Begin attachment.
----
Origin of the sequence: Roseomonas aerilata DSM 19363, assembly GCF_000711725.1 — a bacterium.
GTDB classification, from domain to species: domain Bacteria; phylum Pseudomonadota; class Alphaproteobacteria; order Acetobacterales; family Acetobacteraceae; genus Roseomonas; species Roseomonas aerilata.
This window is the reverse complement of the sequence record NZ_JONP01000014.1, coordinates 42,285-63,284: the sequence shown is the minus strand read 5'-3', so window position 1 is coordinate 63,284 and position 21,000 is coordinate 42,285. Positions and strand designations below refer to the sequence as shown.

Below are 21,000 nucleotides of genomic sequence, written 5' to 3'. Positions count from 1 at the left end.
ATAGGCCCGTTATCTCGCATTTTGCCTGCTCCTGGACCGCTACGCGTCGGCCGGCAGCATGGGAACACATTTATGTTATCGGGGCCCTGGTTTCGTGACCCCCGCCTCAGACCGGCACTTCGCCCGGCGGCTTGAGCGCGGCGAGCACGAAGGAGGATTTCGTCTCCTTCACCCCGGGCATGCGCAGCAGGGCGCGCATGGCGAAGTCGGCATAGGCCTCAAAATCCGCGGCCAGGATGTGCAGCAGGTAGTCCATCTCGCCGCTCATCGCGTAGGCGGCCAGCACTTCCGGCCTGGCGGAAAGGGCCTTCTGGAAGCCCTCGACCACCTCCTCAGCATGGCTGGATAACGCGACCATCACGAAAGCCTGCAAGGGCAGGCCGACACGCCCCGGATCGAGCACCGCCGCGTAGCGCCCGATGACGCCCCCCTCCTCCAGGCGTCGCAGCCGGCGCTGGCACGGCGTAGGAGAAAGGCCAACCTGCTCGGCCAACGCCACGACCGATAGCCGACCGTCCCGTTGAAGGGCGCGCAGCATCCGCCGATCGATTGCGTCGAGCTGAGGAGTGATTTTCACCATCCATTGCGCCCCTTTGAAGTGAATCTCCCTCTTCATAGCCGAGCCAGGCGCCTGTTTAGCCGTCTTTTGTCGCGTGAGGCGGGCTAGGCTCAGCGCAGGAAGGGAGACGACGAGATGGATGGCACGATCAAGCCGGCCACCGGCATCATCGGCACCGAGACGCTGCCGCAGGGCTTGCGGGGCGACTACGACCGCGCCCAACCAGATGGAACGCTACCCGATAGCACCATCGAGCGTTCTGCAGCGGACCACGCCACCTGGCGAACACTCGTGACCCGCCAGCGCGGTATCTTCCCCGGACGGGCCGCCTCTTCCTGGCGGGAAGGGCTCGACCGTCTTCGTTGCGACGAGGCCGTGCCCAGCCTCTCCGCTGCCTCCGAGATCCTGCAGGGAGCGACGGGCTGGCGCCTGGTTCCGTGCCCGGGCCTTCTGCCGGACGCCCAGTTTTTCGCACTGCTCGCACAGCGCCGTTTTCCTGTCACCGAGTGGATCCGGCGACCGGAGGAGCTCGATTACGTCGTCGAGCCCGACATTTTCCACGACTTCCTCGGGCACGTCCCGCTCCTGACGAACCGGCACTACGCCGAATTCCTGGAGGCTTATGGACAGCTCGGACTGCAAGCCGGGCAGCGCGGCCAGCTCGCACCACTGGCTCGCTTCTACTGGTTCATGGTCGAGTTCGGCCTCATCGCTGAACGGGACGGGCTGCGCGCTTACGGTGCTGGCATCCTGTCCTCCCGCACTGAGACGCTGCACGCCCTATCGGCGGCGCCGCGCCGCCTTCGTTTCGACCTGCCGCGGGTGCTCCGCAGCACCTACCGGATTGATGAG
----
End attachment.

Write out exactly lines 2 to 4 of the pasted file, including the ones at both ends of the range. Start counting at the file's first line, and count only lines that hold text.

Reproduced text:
GTDB classification, from domain to species: domain Bacteria; phylum Pseudomonadota; class Alphaproteobacteria; order Acetobacterales; family Acetobacteraceae; genus Roseomonas; species Roseomonas aerilata.
This window is the reverse complement of the sequence record NZ_JONP01000014.1, coordinates 42,285-63,284: the sequence shown is the minus strand read 5'-3', so window position 1 is coordinate 63,284 and position 21,000 is coordinate 42,285. Positions and strand designations below refer to the sequence as shown.

Below are 21,000 nucleotides of genomic sequence, written 5' to 3'. Positions count from 1 at the left end.